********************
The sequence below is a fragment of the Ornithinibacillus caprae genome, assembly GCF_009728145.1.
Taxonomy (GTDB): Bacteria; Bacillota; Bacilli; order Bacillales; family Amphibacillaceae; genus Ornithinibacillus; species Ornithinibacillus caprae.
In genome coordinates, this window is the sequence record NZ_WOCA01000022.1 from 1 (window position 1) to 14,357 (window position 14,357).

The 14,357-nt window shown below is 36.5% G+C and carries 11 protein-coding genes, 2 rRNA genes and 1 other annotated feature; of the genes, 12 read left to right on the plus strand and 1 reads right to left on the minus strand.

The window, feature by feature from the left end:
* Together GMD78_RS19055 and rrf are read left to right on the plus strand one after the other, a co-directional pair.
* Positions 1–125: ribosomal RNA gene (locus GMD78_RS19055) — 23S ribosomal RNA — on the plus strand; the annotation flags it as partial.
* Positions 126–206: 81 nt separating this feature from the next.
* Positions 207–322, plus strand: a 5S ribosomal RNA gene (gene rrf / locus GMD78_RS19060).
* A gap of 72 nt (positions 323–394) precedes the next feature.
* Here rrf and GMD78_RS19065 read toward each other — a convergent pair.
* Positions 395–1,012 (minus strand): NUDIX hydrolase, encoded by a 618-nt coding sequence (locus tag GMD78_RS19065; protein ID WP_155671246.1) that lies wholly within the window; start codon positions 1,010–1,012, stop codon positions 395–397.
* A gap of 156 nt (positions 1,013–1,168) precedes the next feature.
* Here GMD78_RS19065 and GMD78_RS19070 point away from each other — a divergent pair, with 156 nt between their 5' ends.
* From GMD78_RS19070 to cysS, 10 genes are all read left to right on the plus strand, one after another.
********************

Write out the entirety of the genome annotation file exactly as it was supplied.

The sequence below is a fragment of the Ornithinibacillus caprae genome, assembly GCF_009728145.1.
Taxonomy (GTDB): Bacteria; Bacillota; Bacilli; order Bacillales; family Amphibacillaceae; genus Ornithinibacillus; species Ornithinibacillus caprae.
In genome coordinates, this window is the sequence record NZ_WOCA01000022.1 from 1 (window position 1) to 14,357 (window position 14,357).

The 14,357-nt window shown below is 36.5% G+C and carries 11 protein-coding genes, 2 rRNA genes and 1 other annotated feature; of the genes, 12 read left to right on the plus strand and 1 reads right to left on the minus strand.

The window, feature by feature from the left end:
* Together GMD78_RS19055 and rrf are read left to right on the plus strand one after the other, a co-directional pair.
* Positions 1–125: ribosomal RNA gene (locus GMD78_RS19055) — 23S ribosomal RNA — on the plus strand; the annotation flags it as partial.
* Positions 126–206: 81 nt separating this feature from the next.
* Positions 207–322, plus strand: a 5S ribosomal RNA gene (gene rrf / locus GMD78_RS19060).
* A gap of 72 nt (positions 323–394) precedes the next feature.
* Here rrf and GMD78_RS19065 read toward each other — a convergent pair.
* Positions 395–1,012 (minus strand): NUDIX hydrolase, encoded by a 618-nt coding sequence (locus tag GMD78_RS19065; protein ID WP_155671246.1) that lies wholly within the window; start codon positions 1,010–1,012, stop codon positions 395–397.
* A gap of 156 nt (positions 1,013–1,168) precedes the next feature.
* Here GMD78_RS19065 and GMD78_RS19070 point away from each other — a divergent pair, with 156 nt between their 5' ends.
* From GMD78_RS19070 to cysS, 10 genes are all read left to right on the plus strand, one after another.